Who is the Father of Aviation?

How the Catholic Church Built Western Civilization 

Wrong! It was not Orville or Wilbur Wright. It was a Jesuit priest and mathematician named Francesco Lana de Terzi (1631-1687) who first described the physics and geometry of a flying machine. In 1670 he published a book in which he described a flying ship that was lighter than air. Although the machine was never built, his work laid the groundwork for a systematic theory of aeronautics backed by mathematics.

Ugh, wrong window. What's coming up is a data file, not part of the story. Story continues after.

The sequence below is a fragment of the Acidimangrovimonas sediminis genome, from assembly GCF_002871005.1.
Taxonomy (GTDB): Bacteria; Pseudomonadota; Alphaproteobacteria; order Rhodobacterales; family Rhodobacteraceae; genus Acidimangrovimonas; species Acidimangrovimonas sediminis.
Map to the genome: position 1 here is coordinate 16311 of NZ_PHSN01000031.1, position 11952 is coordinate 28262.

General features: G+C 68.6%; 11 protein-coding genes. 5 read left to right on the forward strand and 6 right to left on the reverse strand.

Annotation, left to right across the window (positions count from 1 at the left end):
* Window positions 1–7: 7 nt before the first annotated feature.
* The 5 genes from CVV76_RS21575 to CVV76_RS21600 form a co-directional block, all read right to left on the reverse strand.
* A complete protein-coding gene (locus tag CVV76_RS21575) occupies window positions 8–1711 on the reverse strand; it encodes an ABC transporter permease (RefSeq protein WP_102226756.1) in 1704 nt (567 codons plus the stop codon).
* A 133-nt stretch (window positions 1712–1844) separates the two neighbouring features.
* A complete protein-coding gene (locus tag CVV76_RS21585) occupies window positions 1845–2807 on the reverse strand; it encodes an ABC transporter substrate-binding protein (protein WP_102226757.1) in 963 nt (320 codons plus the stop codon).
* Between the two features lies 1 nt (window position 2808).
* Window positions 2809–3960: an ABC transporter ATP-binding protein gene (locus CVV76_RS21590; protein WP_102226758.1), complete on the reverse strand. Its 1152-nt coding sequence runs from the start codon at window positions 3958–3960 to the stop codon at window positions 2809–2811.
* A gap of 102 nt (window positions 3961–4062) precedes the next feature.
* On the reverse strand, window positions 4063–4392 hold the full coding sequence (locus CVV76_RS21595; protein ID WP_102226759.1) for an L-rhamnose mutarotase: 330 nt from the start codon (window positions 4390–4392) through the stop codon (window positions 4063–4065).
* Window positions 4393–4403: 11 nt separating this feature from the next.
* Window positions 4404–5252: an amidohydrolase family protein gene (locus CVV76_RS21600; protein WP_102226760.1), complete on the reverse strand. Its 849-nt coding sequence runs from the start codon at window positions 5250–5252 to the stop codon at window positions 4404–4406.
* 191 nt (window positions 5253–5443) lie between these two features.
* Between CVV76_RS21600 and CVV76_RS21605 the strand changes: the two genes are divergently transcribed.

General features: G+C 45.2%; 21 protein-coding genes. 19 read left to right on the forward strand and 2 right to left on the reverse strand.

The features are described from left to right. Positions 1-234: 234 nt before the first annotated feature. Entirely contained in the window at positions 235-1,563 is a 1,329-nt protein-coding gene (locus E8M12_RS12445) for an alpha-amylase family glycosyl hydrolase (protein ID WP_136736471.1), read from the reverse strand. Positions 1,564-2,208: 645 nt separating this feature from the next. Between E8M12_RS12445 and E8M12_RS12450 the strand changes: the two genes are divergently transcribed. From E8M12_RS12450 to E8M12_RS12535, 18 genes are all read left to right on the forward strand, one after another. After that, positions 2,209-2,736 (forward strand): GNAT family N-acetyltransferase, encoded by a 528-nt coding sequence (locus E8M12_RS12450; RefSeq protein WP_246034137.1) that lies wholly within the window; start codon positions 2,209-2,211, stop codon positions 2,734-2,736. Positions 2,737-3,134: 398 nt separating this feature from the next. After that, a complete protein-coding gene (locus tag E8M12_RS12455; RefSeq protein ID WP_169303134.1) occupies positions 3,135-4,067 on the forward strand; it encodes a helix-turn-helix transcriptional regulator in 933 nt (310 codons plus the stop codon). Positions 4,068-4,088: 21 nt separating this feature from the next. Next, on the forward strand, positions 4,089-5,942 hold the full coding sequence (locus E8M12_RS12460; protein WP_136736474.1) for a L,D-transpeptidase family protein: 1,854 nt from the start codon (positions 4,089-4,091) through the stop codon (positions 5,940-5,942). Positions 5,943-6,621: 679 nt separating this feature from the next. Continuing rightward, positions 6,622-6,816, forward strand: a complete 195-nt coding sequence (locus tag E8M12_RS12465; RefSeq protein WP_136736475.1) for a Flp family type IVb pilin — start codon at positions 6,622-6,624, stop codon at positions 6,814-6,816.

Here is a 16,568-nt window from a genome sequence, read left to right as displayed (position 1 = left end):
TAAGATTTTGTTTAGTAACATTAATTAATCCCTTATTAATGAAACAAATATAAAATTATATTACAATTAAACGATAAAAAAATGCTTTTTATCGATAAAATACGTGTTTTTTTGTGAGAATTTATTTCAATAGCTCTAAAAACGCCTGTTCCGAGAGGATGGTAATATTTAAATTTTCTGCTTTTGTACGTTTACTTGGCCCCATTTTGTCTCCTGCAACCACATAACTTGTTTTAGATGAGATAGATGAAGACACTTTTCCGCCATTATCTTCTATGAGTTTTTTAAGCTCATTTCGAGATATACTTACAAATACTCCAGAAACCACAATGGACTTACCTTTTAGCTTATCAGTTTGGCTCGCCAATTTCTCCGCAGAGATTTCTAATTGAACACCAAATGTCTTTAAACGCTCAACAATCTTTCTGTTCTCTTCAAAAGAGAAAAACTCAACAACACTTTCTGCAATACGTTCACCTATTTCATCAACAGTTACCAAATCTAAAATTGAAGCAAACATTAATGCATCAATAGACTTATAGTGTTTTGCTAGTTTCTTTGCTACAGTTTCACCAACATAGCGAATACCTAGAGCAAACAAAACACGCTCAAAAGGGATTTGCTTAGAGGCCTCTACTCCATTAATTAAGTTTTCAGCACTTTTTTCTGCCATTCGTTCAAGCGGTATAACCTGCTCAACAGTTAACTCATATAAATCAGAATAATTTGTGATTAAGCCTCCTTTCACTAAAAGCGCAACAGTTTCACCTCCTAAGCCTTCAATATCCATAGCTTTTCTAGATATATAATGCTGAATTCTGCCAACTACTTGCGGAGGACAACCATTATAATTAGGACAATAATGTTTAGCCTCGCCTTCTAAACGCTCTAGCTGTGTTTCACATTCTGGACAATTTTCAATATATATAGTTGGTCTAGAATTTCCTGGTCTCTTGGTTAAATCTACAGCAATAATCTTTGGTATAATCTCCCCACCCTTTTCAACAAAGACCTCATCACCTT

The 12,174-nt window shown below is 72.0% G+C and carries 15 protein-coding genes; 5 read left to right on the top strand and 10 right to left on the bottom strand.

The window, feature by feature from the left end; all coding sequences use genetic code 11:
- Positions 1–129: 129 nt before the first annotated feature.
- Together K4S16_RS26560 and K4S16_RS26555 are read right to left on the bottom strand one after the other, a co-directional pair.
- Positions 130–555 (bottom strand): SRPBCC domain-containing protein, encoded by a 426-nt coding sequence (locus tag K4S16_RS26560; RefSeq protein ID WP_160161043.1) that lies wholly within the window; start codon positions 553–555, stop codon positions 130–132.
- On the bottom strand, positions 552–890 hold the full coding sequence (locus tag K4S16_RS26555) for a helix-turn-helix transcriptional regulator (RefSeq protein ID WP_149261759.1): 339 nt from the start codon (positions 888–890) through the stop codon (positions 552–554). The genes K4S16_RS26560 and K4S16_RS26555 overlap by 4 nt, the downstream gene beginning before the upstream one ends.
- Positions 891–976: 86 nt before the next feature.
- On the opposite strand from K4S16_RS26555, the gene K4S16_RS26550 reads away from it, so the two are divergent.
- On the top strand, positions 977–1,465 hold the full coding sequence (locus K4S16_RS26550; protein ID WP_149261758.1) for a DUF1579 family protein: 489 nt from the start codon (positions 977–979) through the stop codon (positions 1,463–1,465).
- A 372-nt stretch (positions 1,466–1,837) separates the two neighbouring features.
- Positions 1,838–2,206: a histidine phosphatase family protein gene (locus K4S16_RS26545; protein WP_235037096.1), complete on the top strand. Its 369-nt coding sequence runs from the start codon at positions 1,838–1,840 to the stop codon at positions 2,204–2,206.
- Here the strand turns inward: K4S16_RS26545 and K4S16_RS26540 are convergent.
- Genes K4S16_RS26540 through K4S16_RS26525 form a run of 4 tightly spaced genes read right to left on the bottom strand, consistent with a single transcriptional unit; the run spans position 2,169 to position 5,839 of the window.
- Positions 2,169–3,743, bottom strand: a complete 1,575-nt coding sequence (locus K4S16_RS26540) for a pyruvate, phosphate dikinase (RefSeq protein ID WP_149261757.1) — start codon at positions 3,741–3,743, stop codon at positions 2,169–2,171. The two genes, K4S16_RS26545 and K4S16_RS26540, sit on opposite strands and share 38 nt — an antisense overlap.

Like the Wright brothers, Father Terzi feared that the invention of a flying machine would be used as a devastating weapon of war. He wrote that “God will never allow that such a weapon be built…because everyone realizes that no city would be safe from raids…from weights, fireballs and bombs hurled from a great height.”

This priest could never have imagined the truth of his warnings.

To honor Father Terzi’s contributions to aeronautics, a model of his invention is on display at the Smithsonian National Air and Space Museum in Washington, D.C. 

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